});
}

The key point here is how we're passing the incoming Flux to the putObject()  method.

This method expects an AsyncRequestBody object that provides content on demand. Basically, it's a regular Publisher with some extra convenience methods. In our case, we'll take benefit from the fromPublisher() method to convert our Flux into the required type.

Also, we assume that the client will send the Content-Length HTTP header with the correct value. Without this information, the call will fail since this is a required field.

Asynchronous methods in the SDK V2 always return a CompletableFuture object. We take it and adapt it to a Mono using its fromFuture() factory method. This gets mapped to the final UploadResult object.

7. Uploading Multiple Files

Handling a multipart/form-data upload may seem easy, especially when using libraries that handle all details for us. So, can we simply use the previous method for each uploaded file? Well, yes, but this comes with a price: Buffering.

To use the previous method, we need the part's length, but chunked file transfers do not always include this information. One approach is to store the part in a temporary file and then send it to AWS, but this will slow down the total upload time. It also means extra storage for our servers.

As an alternative, here we'll use an AWS multipart upload. This feature allows the upload of a single file to be split in multiple chunks that we can send in parallel and out of order.

The steps are as follows, we need to send:

  • the createMultipartUpload request – AWS responds with an uploadId that we'll use in the next calls
  • file chunks containing the uploadId, sequence number and content – AWS responds with an ETag identifier for each part
  • completeUpload request containing the uploadId and all ETags received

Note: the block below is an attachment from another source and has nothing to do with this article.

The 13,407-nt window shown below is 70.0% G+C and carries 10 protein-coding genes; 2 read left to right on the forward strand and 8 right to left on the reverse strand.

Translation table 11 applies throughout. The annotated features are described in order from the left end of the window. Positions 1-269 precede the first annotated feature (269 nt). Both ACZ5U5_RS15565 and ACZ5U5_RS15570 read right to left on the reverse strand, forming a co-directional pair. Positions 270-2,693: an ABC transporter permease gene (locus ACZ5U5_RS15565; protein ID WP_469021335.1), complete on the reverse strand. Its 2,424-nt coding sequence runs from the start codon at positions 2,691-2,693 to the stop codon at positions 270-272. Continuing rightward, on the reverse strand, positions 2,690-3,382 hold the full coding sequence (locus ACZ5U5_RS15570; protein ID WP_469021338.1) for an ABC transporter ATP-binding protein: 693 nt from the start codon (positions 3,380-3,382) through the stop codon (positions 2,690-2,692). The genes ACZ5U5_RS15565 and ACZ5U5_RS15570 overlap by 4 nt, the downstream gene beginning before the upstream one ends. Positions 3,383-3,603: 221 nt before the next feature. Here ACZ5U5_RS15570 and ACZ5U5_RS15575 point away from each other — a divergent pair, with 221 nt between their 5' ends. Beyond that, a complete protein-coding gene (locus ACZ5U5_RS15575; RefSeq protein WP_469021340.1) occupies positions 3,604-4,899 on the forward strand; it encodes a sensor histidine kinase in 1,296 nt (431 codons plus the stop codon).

Please note: We'll repeat those steps for each received FilePart!

7.1. Top-Level Pipeline

The multipartUploadHandler in our @Controller class is responsible for handling, not surprisingly, multipart file uploads. In this context, each part can have any kind of data, identified by its MIME-type. The Reactive Web framework delivers those parts to our handler as a Flux of objects that implement the Part interface, which we'll process in turn:

return parts
  .ofType(FilePart.class)
  .flatMap((part)-> saveFile(headers, part))
  .collect(Collectors.toList())
  .map((keys)-> new UploadResult(HttpStatus.CREATED, keys)));

This pipeline starts by filtering parts that correspond to an actual uploaded file, which will always be an object that implements the FilePart interface. Each part is then passed to the saveFile method, which handles the actual upload for a single file and returns the generated file key.

We collect all keys in a List and, finally, build the final UploadResult. We're always creating a new resource, so we'll return a more descriptive CREATED status (202) instead of a regular OK.

7.2. Handling a Single File Upload

We've already outlined the steps required to upload a file using AWS's multipart method. There's a catch, though: The S3 service requires that each part, except the last one, must have a given minimum size – 5 MBytes, currently.